Go: Brittany's Celtic charm
That touch of the familiar in west Brittany is shaped by its Celtic past
The Quai des Francais Libres on Île de Sein in Brittany
If west Brittany has a definitive set of characteristics – the rugged headlands, the quiet streets, the cool pride, the resolute traditions – their perfect distillation can be found on the Île de Sein, an island surrounded by shipwrecks off the northwest coast of France.
Getting there requires setting sail from the lower tip of Brittany, where the region’s forestry disperses into isolated coastline and golden acreage gives way to sandy alcoves, leaving behind an area known as “the end of the earth” (Finistère) for a distant fragment of land jutting a mere 6m high out of the Atlantic ocean.
Île de Sein is a place where the locals’ will to keep their identity intact has meant resisting change wherever possible. But while it may seem like a fragile throwback to a simpler time, some modifications have managed to creep through: the first bakery opened just last year and those young enough to attend school now conduct their lessons through a video link with neighbouring islands.
When Charles de Gaulle rallied French resistance to German occupation in 1940, his radio appeals inspired the men of the island to scramble for their boats and join the general in London as the Free French Forces. Approximately 128 of the first 500 volunteers were reported to be from Île de Sein – a distinction that resulted in the entire island being awarded the Ordre de la Libération.
Dashing to the rescue is what these islanders are best known for. Museums on the island that celebrate Île de Sein’s heritage include a maritime exhibition commemorating the efforts made to save sinking ships in choppy reefs, detailing hundreds of successes and failures dating back to 1867.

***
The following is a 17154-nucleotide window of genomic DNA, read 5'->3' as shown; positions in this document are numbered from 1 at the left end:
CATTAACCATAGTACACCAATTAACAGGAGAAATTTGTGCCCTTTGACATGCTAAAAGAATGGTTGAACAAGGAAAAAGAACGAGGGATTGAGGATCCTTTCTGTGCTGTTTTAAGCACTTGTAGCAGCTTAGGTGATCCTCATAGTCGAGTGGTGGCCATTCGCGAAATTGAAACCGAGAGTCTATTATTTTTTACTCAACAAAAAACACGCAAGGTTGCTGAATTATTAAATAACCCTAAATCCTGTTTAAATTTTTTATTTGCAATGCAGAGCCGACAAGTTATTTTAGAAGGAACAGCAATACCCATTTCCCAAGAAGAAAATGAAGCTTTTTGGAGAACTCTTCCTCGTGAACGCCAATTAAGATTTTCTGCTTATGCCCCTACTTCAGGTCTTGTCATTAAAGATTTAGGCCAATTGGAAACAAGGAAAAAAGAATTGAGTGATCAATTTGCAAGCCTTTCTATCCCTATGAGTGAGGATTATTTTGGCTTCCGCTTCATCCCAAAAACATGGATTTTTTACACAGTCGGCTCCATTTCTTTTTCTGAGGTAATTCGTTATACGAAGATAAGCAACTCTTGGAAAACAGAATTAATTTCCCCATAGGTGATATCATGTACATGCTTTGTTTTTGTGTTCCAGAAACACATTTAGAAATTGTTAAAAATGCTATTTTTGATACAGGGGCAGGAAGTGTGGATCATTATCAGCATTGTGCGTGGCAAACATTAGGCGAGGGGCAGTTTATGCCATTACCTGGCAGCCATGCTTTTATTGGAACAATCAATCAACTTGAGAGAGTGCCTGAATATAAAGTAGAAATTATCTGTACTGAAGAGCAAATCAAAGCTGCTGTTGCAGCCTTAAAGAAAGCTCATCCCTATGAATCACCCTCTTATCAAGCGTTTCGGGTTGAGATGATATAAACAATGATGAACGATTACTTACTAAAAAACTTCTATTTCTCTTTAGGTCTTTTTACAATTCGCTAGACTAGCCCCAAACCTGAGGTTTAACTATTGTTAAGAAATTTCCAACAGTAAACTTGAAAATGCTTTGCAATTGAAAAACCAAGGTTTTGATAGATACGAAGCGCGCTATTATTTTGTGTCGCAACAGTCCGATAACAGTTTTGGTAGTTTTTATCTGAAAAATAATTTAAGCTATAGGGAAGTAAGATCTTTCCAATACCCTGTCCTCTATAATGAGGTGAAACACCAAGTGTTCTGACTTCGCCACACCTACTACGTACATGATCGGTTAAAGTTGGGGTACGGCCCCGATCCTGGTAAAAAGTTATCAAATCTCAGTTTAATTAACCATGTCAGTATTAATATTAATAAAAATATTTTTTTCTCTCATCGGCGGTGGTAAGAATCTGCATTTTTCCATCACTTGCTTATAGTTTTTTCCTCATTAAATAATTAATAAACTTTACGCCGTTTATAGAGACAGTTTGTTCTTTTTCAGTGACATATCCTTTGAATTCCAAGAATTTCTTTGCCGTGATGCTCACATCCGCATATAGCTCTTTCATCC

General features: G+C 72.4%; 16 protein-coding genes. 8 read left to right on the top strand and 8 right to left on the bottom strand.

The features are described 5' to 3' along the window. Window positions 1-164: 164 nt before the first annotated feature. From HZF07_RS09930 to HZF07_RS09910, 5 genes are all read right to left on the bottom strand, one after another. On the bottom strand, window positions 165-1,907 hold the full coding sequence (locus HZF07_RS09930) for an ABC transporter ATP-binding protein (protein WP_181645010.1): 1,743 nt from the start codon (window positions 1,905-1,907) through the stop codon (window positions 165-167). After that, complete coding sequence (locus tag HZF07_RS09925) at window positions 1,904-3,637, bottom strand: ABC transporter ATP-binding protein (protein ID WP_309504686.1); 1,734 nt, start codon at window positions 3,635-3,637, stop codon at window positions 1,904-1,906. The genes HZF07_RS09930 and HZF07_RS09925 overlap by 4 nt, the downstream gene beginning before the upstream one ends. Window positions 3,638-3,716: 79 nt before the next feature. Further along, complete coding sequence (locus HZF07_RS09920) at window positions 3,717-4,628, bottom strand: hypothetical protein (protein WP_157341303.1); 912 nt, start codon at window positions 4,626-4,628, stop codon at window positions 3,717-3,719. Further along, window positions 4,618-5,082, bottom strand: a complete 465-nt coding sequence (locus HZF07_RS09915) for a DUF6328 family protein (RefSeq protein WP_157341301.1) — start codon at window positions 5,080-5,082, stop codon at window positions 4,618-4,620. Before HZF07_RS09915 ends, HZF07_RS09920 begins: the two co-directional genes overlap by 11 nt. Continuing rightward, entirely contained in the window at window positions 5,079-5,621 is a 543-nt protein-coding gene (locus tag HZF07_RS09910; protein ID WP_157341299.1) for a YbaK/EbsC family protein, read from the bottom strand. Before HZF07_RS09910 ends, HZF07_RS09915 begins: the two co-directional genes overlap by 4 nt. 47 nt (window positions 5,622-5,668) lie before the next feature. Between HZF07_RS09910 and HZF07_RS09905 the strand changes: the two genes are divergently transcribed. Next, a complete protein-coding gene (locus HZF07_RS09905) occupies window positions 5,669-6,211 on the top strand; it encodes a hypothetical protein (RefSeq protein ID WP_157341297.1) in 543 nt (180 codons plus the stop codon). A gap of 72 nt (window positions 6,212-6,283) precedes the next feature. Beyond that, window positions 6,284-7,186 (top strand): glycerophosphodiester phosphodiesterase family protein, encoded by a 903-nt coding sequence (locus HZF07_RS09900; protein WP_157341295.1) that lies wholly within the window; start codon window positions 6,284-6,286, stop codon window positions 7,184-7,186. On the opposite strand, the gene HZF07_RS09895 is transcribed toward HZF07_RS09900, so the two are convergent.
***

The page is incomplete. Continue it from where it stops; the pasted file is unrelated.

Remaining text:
On a recent visit, when the island’s wave-beaten paths were swamped with mist, a lifelong resident recounted his experiences of being roused from bed in the middle of the night to clamber aboard a lifeboat. This was the only way of life known here, he explained, and the lives lost on those excursions paid testament to the Iliens’ sense of solidarity – one that has been rewarded with an income tax exemption. (A granite sculpture nearby is engraved with a Breton phrase meaning “we would rather die”.)
There are no cars, banks, police or trees on the island, and among the handful of bars and seafood restaurants flecked across its 2.5km expanse, it’s hard to find even one person wearing a watch. The laneways between houses are little more than 3m wide – just enough space, it’s said, to roll a beer barrel while keeping yourself propped up between the walls. In reality, these labyrinth-like passages protect pedestrians from the elements – an ever-encroaching battle against raging storms and rising sea levels that threatens to submerge the island with a battering it may not recover from.